Everything else is totally original, created since August 10th.

The Basil compiler has no runtime dependencies other than libc, and the entire compiler and runtime fit comfortably in under 400 kB.

The code is first tree-walk interpreted by the compiler, using dynamically-typed Basil values to represent code. This is then lowered for runtime values to typed nodes, which are then lowered to a simple IR and then to x86_64 machine code. This code is then linked, loaded and executed just-in-time by the Basil environment.

Try It Out!

The best way to give Basil a try is to work through the interactive tour! It walks you through every core Basil feature, from the basic syntax to infix macros.

You can also try running the Basil REPL. You can reach it by exiting the tour on the project page, and then running ./basil in command line. The REPL mode features a number of commands to view compiler intermediates or generated assembly, so if you're curious how that all fits together give it a shot!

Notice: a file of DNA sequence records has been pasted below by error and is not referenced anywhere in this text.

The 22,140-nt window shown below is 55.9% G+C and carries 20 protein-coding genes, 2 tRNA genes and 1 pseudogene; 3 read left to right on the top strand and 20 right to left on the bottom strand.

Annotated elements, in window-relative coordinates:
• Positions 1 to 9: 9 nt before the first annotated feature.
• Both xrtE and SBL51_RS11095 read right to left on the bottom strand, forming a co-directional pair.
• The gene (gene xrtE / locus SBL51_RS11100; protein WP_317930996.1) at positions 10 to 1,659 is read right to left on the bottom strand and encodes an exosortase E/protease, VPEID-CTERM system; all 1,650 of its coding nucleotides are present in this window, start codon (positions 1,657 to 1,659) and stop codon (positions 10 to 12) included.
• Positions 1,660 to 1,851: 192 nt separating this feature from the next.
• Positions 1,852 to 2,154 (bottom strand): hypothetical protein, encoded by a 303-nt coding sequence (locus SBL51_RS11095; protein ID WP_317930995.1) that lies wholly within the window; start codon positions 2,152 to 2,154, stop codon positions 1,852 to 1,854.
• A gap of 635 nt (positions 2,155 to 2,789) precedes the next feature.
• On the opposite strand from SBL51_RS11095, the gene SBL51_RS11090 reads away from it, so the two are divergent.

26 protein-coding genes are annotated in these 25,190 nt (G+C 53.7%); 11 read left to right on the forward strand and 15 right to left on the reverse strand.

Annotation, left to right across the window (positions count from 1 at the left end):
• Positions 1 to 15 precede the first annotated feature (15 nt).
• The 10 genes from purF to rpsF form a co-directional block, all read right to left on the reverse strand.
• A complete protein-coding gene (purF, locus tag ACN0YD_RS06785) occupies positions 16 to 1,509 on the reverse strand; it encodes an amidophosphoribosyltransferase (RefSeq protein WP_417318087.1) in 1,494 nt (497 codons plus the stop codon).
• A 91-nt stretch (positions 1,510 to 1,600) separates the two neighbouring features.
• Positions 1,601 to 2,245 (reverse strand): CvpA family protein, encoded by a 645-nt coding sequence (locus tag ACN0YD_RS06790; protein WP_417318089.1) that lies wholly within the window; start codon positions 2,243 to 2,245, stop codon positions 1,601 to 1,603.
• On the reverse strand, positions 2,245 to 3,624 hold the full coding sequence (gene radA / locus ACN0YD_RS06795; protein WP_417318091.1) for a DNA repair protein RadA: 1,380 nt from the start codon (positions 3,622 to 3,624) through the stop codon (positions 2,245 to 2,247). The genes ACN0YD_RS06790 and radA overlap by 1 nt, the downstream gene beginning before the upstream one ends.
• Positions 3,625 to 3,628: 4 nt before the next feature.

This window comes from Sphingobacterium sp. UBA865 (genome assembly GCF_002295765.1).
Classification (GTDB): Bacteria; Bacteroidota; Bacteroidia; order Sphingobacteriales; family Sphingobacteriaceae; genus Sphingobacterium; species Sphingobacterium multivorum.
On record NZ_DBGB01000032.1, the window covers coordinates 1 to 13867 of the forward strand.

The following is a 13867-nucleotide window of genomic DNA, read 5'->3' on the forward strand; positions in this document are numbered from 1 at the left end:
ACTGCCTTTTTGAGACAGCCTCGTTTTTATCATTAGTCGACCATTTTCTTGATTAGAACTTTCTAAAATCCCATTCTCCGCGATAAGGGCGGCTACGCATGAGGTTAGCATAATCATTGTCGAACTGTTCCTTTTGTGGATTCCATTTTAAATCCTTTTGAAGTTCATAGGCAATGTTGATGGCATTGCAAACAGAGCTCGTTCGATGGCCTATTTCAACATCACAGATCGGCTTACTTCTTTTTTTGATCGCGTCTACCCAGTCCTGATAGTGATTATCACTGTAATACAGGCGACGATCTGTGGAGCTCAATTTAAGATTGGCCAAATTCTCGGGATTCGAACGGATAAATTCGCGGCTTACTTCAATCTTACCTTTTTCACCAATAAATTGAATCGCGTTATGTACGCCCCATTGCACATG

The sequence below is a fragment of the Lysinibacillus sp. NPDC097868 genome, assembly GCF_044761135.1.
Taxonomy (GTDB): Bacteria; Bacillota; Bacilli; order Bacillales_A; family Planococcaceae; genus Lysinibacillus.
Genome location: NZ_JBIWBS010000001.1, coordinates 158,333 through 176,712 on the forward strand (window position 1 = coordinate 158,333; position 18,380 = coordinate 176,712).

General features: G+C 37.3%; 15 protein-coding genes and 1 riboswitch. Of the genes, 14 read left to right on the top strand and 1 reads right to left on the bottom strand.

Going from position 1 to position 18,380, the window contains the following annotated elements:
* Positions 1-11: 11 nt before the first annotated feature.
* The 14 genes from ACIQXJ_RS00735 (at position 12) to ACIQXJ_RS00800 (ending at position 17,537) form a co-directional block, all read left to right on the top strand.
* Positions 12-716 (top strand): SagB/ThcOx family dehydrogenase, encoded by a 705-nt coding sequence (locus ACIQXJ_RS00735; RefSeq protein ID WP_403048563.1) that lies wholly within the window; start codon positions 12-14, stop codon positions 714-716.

If you're curious how some part of the project works, or are looking for a list of all the language's features, take a look at our README for a somewhat informal language specification.

Support the Project

If you liked the project, consider giving us a star on GitHub, or following the devs (@elucentdev, @minchyAK) on Twitter!

If you'd like to get in touch (with a question, suggestion, etc), the best way to reach us is on Twitter or Discord (our handles are elucent#1839 and minchy#2474).

Thanks so much for taking a look at our project! It was a lot of fun making it, and we're going to be continuing work on it past the jam - so stay tuned! :)

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xxpertHacker (545)

@fuzzyastrocat

Obviously, this would incur some memory overhead, as well as a slight performance overhead since every time a reference to the value was made it would have to be added to the value's reference list and it would have to be removed when that reference goes out of scope.

Sounds like reference counting, can you confirm? Or are you suggesting something that is moderately different?
If so, deferred reference counting, at a language-level, could help out quite a lot here, falling back to normal reference counting when it can't be used.